DOWN: To the Wood County Commission for backtracking on its position on the need for an overnight shelter to house people arrested for public intoxication. When Westbrook Health Services announced recently it was not renewing its lease with the county to operate the agency's Amity Center, the commissioners approached Latrobe Street Mission representatives about taking over the operation. Latrobe Street officials agreed, but would need $60,000 from the county to fund the shelter because a deadline for applying for the grant Westbrook used to fund the shelter had passed. This past Monday, the commissioners rejected the request and advised Latrobe Street officials to apply for a grant later this year. However, this puts Latrobe Street Mission officials in a difficult position. Board members must now decided whether to lease the space - which may not be available if the county changes its mind. While we understand the county's reluctance to use $60,000 for funding, if the shelter was such a need when Westbrook ended its affiliation, why is it not a need now?
UP: To Division of Highway workers who once again spent a busy week clearing roads following Monday's heavy snow. These workers were out on the roads during the most dangerous times of the day and night trying to make the roads as safe as possible for people making their commute to work. Under the circumstances they faced this week, they did a good job.
UP: To phase two of a study to determine the feasibility of bringing a Frontier League professional baseball franchise to Parkersburg. The first phase of the study, completed late last year, found that Mid-Ohio Valley residents would attend games if a team was located here. The latest phase will determine the best location for a stadium if the city eventually gets a franchise. While no final decision has been made about a team locating here, these studies will give potential investors the information necessary to decide whether to put money in the project if it does move forward.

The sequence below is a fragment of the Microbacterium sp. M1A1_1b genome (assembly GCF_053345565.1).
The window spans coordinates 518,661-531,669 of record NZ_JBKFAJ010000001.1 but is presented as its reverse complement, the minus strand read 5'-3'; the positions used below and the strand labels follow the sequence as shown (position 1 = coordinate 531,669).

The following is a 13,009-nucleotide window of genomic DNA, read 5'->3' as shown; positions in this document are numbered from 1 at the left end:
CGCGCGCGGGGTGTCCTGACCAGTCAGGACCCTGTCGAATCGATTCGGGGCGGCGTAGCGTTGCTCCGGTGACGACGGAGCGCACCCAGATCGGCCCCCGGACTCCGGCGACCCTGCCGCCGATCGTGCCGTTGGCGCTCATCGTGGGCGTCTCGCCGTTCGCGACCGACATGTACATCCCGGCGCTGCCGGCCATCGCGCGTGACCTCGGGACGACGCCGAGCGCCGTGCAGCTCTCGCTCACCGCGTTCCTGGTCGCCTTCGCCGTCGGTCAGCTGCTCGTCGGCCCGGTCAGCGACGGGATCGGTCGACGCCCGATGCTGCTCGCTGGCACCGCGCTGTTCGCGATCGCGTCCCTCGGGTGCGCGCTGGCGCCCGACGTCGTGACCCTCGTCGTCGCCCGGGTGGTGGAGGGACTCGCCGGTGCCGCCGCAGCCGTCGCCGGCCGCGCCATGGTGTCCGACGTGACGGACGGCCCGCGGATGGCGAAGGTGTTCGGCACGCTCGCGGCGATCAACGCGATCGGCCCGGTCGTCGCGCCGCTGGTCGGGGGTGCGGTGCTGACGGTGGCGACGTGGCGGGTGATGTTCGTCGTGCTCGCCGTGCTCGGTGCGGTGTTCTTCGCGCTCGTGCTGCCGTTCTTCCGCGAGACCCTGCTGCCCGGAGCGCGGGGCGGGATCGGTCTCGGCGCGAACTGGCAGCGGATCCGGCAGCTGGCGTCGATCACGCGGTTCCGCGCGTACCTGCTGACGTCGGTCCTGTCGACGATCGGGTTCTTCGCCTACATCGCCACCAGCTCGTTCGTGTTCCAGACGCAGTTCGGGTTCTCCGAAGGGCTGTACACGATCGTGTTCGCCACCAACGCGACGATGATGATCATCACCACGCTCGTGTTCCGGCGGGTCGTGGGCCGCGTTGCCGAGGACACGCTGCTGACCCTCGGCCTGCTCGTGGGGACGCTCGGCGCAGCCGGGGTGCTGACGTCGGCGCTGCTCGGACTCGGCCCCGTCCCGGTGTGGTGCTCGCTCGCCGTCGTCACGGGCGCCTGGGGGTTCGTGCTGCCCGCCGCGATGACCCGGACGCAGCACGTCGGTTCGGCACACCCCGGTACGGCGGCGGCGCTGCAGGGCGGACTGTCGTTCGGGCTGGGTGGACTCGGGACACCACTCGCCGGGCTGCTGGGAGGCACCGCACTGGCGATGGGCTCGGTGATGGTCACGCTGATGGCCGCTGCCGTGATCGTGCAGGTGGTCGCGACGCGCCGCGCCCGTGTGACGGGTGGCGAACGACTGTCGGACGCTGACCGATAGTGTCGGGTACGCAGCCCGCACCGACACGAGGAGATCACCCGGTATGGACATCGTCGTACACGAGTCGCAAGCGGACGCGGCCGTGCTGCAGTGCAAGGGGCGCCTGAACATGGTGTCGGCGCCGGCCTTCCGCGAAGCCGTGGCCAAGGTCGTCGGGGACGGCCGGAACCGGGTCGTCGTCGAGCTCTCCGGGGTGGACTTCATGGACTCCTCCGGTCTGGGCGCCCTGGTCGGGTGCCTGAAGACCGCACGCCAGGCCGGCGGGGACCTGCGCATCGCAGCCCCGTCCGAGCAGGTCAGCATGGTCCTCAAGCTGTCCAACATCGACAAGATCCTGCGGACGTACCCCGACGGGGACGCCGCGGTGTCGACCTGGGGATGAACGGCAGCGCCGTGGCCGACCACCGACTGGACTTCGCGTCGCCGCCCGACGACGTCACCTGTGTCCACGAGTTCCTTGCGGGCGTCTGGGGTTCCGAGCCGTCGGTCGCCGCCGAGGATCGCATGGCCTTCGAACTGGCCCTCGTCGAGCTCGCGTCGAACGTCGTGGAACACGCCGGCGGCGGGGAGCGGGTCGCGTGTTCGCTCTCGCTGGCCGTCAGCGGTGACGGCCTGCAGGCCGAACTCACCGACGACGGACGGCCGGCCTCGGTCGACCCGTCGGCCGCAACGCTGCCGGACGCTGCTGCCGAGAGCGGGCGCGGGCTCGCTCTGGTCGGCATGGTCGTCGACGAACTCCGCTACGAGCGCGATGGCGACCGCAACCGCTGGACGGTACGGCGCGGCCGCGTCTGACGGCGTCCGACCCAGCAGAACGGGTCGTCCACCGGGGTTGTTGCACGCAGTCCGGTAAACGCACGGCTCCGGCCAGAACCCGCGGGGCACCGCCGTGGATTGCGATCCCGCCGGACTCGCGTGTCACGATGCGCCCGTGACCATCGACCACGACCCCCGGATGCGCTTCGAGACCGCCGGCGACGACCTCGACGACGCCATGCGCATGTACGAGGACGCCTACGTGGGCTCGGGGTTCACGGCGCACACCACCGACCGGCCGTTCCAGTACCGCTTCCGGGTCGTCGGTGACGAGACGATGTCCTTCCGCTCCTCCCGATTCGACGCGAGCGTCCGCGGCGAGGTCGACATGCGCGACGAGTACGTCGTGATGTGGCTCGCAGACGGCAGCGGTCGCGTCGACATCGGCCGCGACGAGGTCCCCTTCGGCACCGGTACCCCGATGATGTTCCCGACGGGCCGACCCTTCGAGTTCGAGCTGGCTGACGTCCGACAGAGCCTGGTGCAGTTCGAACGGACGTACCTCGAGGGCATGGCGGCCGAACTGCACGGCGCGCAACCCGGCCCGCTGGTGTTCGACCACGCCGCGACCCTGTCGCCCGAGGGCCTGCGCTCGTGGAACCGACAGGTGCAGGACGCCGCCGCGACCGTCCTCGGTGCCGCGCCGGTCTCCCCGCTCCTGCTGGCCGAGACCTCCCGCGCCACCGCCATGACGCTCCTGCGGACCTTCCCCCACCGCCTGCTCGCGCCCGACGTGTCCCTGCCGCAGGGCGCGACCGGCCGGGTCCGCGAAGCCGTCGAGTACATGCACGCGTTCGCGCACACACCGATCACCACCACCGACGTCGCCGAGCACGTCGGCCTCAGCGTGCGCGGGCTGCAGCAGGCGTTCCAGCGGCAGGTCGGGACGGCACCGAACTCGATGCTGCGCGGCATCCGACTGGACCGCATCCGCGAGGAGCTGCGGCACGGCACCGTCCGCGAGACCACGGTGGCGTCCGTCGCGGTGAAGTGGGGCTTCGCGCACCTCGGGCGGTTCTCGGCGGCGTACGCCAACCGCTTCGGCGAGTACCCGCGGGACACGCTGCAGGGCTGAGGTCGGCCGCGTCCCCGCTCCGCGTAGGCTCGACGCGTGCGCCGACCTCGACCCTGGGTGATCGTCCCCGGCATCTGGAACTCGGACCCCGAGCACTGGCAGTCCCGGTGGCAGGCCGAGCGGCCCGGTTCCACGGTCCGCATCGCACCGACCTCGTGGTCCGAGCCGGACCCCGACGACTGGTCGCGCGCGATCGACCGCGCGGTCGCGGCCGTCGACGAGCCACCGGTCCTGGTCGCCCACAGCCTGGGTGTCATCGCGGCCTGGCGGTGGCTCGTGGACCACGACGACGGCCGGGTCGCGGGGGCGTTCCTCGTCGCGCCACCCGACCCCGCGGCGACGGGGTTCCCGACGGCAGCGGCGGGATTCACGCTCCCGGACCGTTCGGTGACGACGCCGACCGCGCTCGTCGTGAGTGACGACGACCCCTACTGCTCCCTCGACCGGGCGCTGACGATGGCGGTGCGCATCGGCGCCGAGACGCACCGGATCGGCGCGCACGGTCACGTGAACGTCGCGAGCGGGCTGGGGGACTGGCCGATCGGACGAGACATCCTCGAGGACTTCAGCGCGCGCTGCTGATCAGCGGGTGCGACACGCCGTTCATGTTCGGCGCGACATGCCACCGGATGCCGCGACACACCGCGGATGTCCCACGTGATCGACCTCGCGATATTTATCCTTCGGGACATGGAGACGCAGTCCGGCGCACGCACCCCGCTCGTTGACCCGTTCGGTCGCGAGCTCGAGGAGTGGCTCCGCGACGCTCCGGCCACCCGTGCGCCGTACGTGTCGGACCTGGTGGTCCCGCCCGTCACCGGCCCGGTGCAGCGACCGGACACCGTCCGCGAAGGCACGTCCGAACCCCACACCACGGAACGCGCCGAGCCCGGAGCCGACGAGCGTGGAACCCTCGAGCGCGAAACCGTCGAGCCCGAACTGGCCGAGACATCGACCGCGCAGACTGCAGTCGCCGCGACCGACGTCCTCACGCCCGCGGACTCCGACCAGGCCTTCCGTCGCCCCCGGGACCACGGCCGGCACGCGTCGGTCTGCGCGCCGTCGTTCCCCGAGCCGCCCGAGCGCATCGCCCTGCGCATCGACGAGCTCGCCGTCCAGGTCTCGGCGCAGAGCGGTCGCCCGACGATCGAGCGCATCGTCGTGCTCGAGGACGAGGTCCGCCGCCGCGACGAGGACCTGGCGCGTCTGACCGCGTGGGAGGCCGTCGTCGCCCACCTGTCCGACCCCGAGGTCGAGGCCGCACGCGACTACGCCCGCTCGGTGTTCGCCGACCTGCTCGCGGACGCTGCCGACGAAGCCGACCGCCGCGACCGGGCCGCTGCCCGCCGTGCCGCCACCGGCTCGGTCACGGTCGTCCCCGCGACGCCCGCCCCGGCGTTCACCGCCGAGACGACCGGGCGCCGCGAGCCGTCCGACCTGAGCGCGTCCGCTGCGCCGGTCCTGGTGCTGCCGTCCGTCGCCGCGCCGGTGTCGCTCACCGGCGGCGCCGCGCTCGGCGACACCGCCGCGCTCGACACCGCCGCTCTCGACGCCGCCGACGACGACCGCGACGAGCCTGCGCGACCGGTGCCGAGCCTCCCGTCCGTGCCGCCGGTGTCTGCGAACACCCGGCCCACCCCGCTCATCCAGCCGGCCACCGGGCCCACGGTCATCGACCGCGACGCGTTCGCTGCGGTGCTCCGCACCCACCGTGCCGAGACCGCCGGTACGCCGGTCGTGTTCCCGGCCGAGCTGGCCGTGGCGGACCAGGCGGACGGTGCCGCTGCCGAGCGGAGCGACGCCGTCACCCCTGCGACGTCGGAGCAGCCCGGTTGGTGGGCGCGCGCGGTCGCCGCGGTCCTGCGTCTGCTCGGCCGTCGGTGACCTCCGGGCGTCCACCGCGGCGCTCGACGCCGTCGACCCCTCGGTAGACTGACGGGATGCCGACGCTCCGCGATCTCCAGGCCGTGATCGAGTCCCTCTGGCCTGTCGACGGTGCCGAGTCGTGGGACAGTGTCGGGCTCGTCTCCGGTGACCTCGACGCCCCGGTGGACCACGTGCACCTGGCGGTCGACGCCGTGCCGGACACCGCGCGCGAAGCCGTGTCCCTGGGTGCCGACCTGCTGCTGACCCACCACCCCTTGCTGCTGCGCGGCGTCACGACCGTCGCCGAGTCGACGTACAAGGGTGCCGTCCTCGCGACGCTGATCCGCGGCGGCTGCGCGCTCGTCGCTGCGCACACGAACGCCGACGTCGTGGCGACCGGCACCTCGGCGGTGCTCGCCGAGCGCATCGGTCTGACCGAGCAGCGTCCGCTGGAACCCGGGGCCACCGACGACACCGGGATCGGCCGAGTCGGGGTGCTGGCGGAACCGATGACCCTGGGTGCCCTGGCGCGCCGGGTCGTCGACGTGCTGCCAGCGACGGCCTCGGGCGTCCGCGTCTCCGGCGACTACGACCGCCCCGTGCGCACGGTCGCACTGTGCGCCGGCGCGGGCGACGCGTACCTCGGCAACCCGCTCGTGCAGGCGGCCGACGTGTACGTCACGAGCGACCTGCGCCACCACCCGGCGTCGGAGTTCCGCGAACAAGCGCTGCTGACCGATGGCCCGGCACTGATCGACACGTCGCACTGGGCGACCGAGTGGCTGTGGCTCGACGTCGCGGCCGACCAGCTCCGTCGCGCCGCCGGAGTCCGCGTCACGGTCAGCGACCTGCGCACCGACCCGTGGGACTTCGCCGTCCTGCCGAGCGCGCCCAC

UP: To Marietta resident Valerie Winchell whose Project Bravo has provided Bibles and other care package items to more than 10,000 soldiers and veterans in 2013. Winchell began Project Bravo eight years ago as a way to send care packages to soldiers and let them know their sacrifices were appreciated back home. In the ensuing years, the effort has grown so much that Project Bravo now has its own website for people who wish to help, and has 62 places across the U.S. that serve as distribution points for the items.
DOWN: To the uncertainty caused at the Mid-Ohio Valley Regional Airport because of United Continental airline's decision to drop Cleveland Hopkins International Airport as a hub. The MOV airport offers four flights daily to and from Cleveland with service provided by Silver Airways through a codeshare contract with United. Even though airport officials were aware this could happen, it is unsettling for both the airport and the people who fly commercially from here.